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Islam Newsroom Update: "BEWARE - CYBER-MALWARE"
FYI - Muslims are not the only ones being blamed for attacks - based on accusations and suspicions.
Very real attacks, affecting millions of people and costing billions of dollars are happening every day - RIGHT IN FRONT OF US!
The United States agency, known as the NSA (National Security Agency) -- they are the ones who say the WannaCry malware cyber attack links are coming from North Korea - But the code the virus is based on - links back to the NSA.
Here's the back story - A gang of hackers called The Shadow Brokers leaks copies of NSA exploit tools on the web, and some of that code was used to build WannaCry.
Yet, the whole evil henchmen plan, got foiled by one young guy at home on vacation.
It’s a sweet victory for the good guys - Maybe!
But what keeps our network secure?
Good timing & some lucky guesses?
Feels like it’s a just a matter of time before people like the "Good Guys" won’t be there to help.
For those of you keeping score at home, malware attacks have continued since WannaCry made headlines.
security measure lockSecurity Systems - Not So "Secure" After All
In late June, a virus dubbed NotPetya froze computers in the Ukraine and in a handful of other countries. It crippled pharmaceutical companies, the Kiev subway, banks, an airport, even equipment used to detect radiation in Chernobyl.
This same malware was also linked to the NSA exploits mentioned earlier and, unlike WannaCry - THERE IS NO KILL SWITCH.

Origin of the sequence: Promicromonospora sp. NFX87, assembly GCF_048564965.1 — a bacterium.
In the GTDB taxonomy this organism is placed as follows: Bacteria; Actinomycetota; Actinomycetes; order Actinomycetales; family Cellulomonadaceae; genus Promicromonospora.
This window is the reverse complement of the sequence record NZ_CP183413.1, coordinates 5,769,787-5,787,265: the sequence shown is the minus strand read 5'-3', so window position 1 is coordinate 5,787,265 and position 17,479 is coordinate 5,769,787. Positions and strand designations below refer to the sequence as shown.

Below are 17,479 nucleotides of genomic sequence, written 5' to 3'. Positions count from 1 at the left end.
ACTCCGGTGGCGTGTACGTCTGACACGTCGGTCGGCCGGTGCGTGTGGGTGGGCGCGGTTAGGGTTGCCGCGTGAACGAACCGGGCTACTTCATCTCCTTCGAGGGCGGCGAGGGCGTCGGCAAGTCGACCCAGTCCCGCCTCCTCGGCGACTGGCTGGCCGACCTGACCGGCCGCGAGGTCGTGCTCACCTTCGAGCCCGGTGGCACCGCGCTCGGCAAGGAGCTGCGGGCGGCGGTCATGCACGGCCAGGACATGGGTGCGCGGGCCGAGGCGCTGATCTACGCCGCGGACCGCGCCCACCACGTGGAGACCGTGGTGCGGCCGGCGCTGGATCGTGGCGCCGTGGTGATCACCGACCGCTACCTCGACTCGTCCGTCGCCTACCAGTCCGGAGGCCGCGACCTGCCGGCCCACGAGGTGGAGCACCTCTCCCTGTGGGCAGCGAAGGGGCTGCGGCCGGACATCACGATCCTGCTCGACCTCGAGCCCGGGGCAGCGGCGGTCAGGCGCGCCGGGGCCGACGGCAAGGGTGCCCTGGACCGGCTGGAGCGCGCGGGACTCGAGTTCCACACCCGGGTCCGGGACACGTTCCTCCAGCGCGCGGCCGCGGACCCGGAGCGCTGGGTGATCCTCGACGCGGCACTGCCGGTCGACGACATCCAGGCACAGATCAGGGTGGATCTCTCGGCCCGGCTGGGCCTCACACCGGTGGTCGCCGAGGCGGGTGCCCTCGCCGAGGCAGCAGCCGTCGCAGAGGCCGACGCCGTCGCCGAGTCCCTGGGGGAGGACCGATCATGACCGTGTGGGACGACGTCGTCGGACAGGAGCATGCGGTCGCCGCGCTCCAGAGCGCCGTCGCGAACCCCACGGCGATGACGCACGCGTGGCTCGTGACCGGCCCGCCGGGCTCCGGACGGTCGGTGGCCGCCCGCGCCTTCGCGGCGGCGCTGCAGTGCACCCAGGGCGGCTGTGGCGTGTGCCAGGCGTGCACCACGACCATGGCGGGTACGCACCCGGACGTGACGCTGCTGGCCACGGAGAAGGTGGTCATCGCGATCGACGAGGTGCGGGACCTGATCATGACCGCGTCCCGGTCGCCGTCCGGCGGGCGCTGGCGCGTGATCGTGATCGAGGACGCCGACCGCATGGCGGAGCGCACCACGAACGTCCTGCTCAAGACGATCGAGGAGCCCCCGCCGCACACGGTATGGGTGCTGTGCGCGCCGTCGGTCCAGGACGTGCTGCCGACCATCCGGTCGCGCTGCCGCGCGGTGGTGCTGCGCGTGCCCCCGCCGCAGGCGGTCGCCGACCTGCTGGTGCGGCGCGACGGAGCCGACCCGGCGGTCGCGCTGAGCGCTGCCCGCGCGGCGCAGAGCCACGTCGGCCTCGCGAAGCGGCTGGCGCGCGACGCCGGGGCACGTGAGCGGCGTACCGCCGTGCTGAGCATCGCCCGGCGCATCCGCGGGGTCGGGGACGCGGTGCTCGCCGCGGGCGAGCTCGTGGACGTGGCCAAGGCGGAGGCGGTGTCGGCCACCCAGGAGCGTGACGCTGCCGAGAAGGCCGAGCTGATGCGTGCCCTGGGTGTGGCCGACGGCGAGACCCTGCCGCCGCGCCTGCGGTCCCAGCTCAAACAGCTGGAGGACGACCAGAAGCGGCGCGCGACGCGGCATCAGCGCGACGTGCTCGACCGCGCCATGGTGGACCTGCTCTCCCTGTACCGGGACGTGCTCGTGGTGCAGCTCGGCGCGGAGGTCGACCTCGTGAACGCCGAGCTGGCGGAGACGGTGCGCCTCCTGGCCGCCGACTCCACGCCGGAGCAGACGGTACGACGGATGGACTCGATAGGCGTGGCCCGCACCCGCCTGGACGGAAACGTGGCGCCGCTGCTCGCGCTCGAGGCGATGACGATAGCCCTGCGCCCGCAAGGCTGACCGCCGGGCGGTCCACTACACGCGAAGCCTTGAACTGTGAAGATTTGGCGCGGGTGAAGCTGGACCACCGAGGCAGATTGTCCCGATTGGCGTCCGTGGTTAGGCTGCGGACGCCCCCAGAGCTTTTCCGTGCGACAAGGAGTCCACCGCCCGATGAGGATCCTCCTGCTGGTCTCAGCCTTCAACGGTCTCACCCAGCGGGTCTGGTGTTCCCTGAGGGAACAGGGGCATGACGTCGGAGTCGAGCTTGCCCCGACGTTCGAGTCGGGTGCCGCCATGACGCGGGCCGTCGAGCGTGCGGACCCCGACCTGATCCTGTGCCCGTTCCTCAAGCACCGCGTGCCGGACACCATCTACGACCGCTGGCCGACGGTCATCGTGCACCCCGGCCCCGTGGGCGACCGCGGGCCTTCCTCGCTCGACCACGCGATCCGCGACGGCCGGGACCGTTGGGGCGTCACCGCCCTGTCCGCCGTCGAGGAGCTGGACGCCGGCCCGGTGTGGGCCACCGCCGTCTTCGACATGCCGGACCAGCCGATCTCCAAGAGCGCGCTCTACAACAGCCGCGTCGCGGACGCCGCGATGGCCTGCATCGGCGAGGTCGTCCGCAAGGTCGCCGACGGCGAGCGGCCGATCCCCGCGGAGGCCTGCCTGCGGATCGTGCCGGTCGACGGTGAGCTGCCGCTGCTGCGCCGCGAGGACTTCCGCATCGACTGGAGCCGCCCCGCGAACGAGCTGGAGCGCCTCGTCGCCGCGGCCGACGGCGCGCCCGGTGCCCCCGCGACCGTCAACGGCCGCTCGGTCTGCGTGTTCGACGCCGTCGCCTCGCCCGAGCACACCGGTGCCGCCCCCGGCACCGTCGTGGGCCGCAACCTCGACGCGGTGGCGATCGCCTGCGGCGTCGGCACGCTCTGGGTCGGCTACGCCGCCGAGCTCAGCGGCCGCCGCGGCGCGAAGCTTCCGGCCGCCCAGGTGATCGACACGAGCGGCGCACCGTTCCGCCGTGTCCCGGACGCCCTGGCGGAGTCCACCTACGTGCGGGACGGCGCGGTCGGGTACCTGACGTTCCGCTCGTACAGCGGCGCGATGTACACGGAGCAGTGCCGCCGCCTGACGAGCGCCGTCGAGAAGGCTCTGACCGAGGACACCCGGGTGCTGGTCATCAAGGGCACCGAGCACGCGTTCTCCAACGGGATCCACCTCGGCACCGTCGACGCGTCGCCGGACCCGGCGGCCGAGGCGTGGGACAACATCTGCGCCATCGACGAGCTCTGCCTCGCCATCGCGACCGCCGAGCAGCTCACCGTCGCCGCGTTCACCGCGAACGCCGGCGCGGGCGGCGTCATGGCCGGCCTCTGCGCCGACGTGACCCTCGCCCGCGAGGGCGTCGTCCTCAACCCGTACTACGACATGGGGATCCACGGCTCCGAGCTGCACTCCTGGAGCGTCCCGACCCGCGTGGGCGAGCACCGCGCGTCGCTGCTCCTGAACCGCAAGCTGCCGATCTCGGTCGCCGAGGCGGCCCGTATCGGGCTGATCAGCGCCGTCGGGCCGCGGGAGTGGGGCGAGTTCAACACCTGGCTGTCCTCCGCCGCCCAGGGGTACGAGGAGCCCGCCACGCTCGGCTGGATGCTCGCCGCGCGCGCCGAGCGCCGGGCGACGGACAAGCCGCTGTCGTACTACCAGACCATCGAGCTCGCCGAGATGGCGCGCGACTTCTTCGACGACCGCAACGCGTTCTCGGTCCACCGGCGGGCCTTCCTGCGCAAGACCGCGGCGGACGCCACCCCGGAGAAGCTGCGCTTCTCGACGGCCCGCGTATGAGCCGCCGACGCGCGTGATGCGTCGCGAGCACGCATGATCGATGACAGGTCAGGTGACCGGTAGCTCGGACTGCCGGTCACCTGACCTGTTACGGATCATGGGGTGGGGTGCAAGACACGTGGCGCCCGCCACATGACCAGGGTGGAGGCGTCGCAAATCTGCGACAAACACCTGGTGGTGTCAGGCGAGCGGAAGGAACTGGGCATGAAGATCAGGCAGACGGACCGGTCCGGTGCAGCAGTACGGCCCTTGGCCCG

Experts say it’s much better designed.
This malware even hit IRL. As their writer was typing the word ransomware into the script, his computer locks up and displays the ransom note.
The writer has a day job, and his parent company in London fell under cyberattack.
OK, remember the WannaCry and NotPetya attacks built from security exploits leaked from the NSA?
Well, for now the NSA has no obligation to tell us about vulnerabilities they might discover in software.
Not everyone thinks that’s cool.
So, a new bipartisan bill has been introduced in the United States Congress.
It’s called the Protecting Our Ability to Counter Hacking Act or PATCH Act. The PATCH Act would require federal guidelines on when the NSA and other security agencies have to alert the general public about software vulnerabilities.
Mozilla helped craft the bill and if you think it’s a good idea, tell your Congressperson you want SUPPORT FOR IT - NOW! 
-- Edited story based on article from IRL

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